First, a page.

Yes means yes: An affirmative model of consent for NSW law
With legal definitions of sexual consent under review within NSW, UTS has made a submission recommending replacing the current legal framework in NSW with a ‘free agreement’ model of consent. Our view is informed by extensive work around understanding consent within our own university community and feedback from our diverse student cohort.
How well does the community understand what defines sexual consent? The #MeToo movement has significantly increased the focus on questions of consent and ethical sexual behaviour in recent times, and it is encouraging to see our laws moving to catch up.
Following a recent Four Corners investigation on ABC TV, the NSW Attorney General asked the NSW Law Reform Commission to review the state’s existing consent laws. The program focused on the case of a Sydney man Luke Lazarus, who was ultimately found not guilty of sexual assault, despite a jury and two judges finding that then 18 year old Saxon Mullins had not consented to sex with him in an alleyway behind his father's Kings Cross nightclub in 2013. Mr Lazarus’ legal team had argued that because Ms Mullins had not said 'no', he genuinely believed she was consenting to have sex with him. The case clearly highlights that, for many victims, the lack of clarity in the law about what constitutes consent continues to deny them justice.
UTS has submitted recommendations to the review, which can be read in full here.
The section under review is s 61HA of the Crimes Act 1900 (NSW), which lays out the legal framework around sexual consent. Reviewing it will assess whether to make amendments to the law, as well as simplifying or modernising the definition of consent.
Laws in all Australian states broadly define consent as free and voluntary agreement to sexual activity, but take different approaches to clarifying what that might mean. While this is a good foundation, many legal definitions of consent – including in NSW - do not outline the specific way that such agreement must be given. Rather, they define the context of consent and the ability to give consent.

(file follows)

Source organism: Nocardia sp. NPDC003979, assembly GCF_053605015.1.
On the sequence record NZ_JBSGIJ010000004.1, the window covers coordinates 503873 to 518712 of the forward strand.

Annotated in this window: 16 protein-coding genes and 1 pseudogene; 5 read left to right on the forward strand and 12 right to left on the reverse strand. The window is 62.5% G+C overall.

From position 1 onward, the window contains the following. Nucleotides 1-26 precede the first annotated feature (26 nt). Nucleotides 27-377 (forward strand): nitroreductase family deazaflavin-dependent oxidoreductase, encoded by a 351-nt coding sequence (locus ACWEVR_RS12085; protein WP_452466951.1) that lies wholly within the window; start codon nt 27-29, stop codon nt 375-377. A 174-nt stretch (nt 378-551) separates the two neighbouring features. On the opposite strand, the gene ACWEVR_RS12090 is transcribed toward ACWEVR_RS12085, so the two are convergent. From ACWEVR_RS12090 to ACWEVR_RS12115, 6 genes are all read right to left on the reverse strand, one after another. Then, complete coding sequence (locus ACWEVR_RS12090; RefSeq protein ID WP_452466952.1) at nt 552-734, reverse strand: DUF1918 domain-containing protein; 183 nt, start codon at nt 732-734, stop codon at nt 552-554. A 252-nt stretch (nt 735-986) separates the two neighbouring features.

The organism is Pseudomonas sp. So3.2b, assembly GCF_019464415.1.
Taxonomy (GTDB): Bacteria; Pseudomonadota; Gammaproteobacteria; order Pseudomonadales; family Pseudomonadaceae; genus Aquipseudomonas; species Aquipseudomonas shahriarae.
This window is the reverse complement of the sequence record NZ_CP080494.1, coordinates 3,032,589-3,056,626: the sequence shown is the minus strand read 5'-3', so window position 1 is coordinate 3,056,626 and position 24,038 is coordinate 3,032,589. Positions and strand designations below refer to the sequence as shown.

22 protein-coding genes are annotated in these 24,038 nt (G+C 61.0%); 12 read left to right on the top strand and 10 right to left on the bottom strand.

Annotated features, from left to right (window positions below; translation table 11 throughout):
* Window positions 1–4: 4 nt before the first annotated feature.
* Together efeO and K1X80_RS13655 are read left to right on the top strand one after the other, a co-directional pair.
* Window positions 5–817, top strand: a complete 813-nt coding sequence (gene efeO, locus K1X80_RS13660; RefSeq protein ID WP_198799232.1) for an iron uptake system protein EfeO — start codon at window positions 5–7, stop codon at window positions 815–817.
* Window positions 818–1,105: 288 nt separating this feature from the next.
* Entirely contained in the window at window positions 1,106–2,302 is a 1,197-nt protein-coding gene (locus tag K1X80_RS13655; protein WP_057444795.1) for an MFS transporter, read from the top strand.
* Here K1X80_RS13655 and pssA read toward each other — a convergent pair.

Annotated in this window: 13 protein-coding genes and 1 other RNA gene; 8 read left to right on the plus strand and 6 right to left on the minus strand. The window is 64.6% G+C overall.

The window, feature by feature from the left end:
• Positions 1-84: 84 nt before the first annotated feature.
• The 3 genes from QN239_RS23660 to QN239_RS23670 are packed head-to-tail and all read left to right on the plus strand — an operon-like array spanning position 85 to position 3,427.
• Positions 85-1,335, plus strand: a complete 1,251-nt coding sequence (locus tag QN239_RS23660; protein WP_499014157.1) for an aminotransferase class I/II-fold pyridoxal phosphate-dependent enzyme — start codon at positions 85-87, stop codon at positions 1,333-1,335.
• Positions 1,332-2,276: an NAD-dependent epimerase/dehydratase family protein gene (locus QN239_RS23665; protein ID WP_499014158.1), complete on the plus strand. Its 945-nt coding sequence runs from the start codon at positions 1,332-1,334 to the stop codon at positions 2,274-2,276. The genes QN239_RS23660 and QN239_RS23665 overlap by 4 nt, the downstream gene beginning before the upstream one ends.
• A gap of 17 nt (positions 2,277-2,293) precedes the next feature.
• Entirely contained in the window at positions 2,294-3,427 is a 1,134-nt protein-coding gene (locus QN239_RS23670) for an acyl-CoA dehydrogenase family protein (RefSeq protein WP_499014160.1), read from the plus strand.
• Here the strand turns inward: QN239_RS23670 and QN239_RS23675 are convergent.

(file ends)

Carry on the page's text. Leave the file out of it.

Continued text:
Our extensive work with the UTS student community to embed a culture of respect and zero tolerance for sexual assault reveals that there is still a large degree of uncertainty around what constitutes consent. This is not necessarily a bad thing – among the key insights gathered are that students are genuinely seeking a better understanding of appropriate and lawful behaviour. It also shows that young people are actively engaging with the idea of consent, with acknowledgement of the complexity of this issue and its wider considerations, such as power and cultural norms.
Consultation with the UTS student body, undertaken by the UTS Design Innovation and Research Centre (DIRC), was carried out in the process of undertaking something no other Australian university has done – rolling out a Consent Matters training module to all 50,000+ members of our university community. The research represents the first in-depth qualitative analysis on sexual assault and harassment conducted at UTS, and was especially significant in its inclusion of student perspectives to inform decisions.